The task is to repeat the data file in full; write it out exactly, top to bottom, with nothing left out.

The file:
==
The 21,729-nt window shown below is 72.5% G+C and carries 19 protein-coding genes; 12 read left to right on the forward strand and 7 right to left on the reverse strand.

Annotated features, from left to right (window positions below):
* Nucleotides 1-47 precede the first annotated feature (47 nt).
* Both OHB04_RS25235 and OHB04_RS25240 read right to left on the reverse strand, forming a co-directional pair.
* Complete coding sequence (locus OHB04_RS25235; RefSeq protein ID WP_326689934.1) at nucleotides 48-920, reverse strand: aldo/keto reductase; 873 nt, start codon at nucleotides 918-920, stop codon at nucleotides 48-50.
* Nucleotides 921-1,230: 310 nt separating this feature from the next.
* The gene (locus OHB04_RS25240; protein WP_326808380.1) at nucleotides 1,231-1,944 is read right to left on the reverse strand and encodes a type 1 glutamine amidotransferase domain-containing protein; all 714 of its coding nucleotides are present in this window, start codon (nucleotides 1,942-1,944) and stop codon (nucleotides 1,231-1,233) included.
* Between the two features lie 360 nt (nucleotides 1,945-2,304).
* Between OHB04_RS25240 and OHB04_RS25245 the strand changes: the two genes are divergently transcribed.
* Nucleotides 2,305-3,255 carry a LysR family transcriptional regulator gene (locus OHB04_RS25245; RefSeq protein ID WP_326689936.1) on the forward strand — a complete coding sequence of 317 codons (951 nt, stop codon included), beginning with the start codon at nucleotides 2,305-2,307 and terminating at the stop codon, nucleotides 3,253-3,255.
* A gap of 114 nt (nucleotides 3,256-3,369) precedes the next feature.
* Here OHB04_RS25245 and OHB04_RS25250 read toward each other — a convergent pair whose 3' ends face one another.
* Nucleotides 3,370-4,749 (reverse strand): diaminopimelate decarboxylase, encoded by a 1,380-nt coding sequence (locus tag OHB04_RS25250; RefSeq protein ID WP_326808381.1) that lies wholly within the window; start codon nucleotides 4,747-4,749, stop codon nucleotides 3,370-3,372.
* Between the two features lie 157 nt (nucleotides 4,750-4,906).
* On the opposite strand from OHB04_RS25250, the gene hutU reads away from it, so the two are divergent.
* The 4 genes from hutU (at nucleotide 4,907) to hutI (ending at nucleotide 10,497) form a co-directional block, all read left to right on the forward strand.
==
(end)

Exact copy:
The 21,729-nt window shown below is 72.5% G+C and carries 19 protein-coding genes; 12 read left to right on the forward strand and 7 right to left on the reverse strand.

Annotated features, from left to right (window positions below):
* Nucleotides 1-47 precede the first annotated feature (47 nt).
* Both OHB04_RS25235 and OHB04_RS25240 read right to left on the reverse strand, forming a co-directional pair.
* Complete coding sequence (locus OHB04_RS25235; RefSeq protein ID WP_326689934.1) at nucleotides 48-920, reverse strand: aldo/keto reductase; 873 nt, start codon at nucleotides 918-920, stop codon at nucleotides 48-50.
* Nucleotides 921-1,230: 310 nt separating this feature from the next.
* The gene (locus OHB04_RS25240; protein WP_326808380.1) at nucleotides 1,231-1,944 is read right to left on the reverse strand and encodes a type 1 glutamine amidotransferase domain-containing protein; all 714 of its coding nucleotides are present in this window, start codon (nucleotides 1,942-1,944) and stop codon (nucleotides 1,231-1,233) included.
* Between the two features lie 360 nt (nucleotides 1,945-2,304).
* Between OHB04_RS25240 and OHB04_RS25245 the strand changes: the two genes are divergently transcribed.
* Nucleotides 2,305-3,255 carry a LysR family transcriptional regulator gene (locus OHB04_RS25245; RefSeq protein ID WP_326689936.1) on the forward strand — a complete coding sequence of 317 codons (951 nt, stop codon included), beginning with the start codon at nucleotides 2,305-2,307 and terminating at the stop codon, nucleotides 3,253-3,255.
* A gap of 114 nt (nucleotides 3,256-3,369) precedes the next feature.
* Here OHB04_RS25245 and OHB04_RS25250 read toward each other — a convergent pair whose 3' ends face one another.
* Nucleotides 3,370-4,749 (reverse strand): diaminopimelate decarboxylase, encoded by a 1,380-nt coding sequence (locus tag OHB04_RS25250; RefSeq protein ID WP_326808381.1) that lies wholly within the window; start codon nucleotides 4,747-4,749, stop codon nucleotides 3,370-3,372.
* Between the two features lie 157 nt (nucleotides 4,750-4,906).
* On the opposite strand from OHB04_RS25250, the gene hutU reads away from it, so the two are divergent.
* The 4 genes from hutU (at nucleotide 4,907) to hutI (ending at nucleotide 10,497) form a co-directional block, all read left to right on the forward strand.